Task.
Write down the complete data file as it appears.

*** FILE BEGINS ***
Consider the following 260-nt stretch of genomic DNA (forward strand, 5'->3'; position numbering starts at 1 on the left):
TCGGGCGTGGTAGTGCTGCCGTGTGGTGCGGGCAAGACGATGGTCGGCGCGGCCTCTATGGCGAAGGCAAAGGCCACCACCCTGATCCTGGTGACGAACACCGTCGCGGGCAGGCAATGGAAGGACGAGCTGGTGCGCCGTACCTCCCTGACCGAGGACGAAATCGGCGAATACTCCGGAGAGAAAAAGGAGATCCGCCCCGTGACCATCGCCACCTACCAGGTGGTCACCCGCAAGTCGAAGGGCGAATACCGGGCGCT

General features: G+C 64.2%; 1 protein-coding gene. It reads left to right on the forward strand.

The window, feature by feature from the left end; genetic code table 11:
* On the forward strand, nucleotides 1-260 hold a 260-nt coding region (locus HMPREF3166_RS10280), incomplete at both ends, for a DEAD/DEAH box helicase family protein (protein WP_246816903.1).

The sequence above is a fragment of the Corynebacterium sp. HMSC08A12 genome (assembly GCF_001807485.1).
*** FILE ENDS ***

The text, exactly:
Consider the following 260-nt stretch of genomic DNA (forward strand, 5'->3'; position numbering starts at 1 on the left):
TCGGGCGTGGTAGTGCTGCCGTGTGGTGCGGGCAAGACGATGGTCGGCGCGGCCTCTATGGCGAAGGCAAAGGCCACCACCCTGATCCTGGTGACGAACACCGTCGCGGGCAGGCAATGGAAGGACGAGCTGGTGCGCCGTACCTCCCTGACCGAGGACGAAATCGGCGAATACTCCGGAGAGAAAAAGGAGATCCGCCCCGTGACCATCGCCACCTACCAGGTGGTCACCCGCAAGTCGAAGGGCGAATACCGGGCGCT

General features: G+C 64.2%; 1 protein-coding gene. It reads left to right on the forward strand.

The window, feature by feature from the left end; genetic code table 11:
* On the forward strand, nucleotides 1-260 hold a 260-nt coding region (locus HMPREF3166_RS10280), incomplete at both ends, for a DEAD/DEAH box helicase family protein (protein WP_246816903.1).

The sequence above is a fragment of the Corynebacterium sp. HMSC08A12 genome (assembly GCF_001807485.1).